lifelines 0.3.2.0.2

Survival analysis in Python, including Kaplan Meier, Nelson Aalen and regression

What is survival analysis and why should I learn it? Survival analysis was originally developed and applied heavily by the actuarial and medical community. Its purpose was to answer why do events occur now versus later under uncertainity (where events might refer to deaths, disease remission, etc.). This is great for researchers who are interested in measuring lifetimes: they can answer questions like what factors might influence deaths?

But outside of medicine and actuarial science, there are many other interesting and exciting applications of this lesser-known technique, for example: - SaaS providers are interested in measuring customer lifetimes, or time to first behaviours. - sociologists are interested in measure political parties lifetimes, or relationships, or marriages - Businesses are interested in what variables affect lifetime value

lifelines is a pure Python implementation of the best parts of survival analysis. We’d love to hear if you are using lifelines, please ping me at [@cmrn_dp](https://twitter.com/Cmrn_DP) and let me know your thoughts on the library.

Installation:

Dependencies:

The usual Python data stack: Numpy, Scipy, Pandas (a modern version please), Matplotlib

Installing

You can install lifelines using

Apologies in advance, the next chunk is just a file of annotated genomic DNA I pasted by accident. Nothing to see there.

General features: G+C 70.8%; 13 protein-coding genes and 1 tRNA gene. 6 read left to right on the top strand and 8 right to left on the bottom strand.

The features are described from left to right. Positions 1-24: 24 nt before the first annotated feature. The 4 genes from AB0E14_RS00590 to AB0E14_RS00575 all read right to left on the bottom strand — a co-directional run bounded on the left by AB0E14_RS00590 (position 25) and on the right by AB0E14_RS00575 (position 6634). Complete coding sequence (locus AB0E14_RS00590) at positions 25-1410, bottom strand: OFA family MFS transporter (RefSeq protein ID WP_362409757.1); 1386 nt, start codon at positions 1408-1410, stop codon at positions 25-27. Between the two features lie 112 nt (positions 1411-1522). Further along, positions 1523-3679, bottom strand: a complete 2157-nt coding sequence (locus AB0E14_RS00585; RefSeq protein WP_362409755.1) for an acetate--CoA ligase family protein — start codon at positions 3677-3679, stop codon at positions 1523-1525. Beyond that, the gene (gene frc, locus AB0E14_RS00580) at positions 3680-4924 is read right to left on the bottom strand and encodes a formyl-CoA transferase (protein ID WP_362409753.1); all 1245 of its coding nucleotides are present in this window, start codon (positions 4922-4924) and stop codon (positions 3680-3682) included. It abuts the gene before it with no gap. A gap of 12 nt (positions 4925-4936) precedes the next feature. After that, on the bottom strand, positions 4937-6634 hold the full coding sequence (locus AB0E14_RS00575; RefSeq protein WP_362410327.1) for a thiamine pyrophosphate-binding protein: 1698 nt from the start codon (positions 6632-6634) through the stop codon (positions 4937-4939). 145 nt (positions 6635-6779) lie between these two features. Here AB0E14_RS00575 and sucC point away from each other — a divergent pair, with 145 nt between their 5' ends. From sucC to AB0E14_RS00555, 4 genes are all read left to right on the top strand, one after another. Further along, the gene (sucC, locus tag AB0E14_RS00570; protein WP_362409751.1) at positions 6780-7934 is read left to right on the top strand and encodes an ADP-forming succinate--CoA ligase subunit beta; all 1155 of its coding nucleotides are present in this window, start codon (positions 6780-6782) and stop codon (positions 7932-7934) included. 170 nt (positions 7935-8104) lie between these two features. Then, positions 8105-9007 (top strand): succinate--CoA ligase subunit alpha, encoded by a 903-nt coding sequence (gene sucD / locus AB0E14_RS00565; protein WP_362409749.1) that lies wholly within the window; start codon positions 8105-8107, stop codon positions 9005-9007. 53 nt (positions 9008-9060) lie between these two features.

pip install lifelines

Or getting the bleeding edge version with:

pip install git+https://github.com/CamDavidsonPilon/lifelines.git

from the command line.

Intro to lifelines and survival analysis

Situation: 500 random individuals are born at time 0, currently it is time 12, so we have possibly not observed all death events yet.

censor_after = 12
C = (actual_lifetimes < censor_after) #boolean array

Non-parametrically fit the survival curve:

from lifelines import KaplanMeierFitter

kmf = KaplanMeierFitter()

# fitter methods have an internal plotting method.
# plot the curve with the confidence intervals
kmf.plot()

It looks like 50% of all individuals are dead before time 7.

time            KM-estimate
0.000000        1.000
0.038912        0.998
0.120667        0.996
0.125719        0.994
0.133778        0.992

Non-parametrically fit the cumulative hazard curve:

from lifelines import NelsonAalenFitter

naf = NelsonAalenFitter()

#plot the curve with the confidence intervals
naf.plot()

time       NA-estimate
0.000000     0.000000
0.038912     0.002000
0.120667     0.004004
0.125719     0.006012
0.133778     0.008024

Compare two populations using the logrank test:

from lifelines.statistics import logrank_test

print summary

Results
df: 1
alpha: 0.95
t 0: -1
test: logrank
null distribution: chi squared

__ p-value ___|__ test statistic __|__ test results __
0.00000 |              268.465 |     True

(Less Quick) Intro to lifelines and survival analysis

If you are new to survival analysis, wondering why it is useful, or are interested in lifelines examples and syntax, please check out the Documentation and Tutorials page

Alternatively, you can use the IPython notebooks tutorials, located in the main directory of the repo:

More examples

There are some IPython notebook files in the repo, and you can view them online here.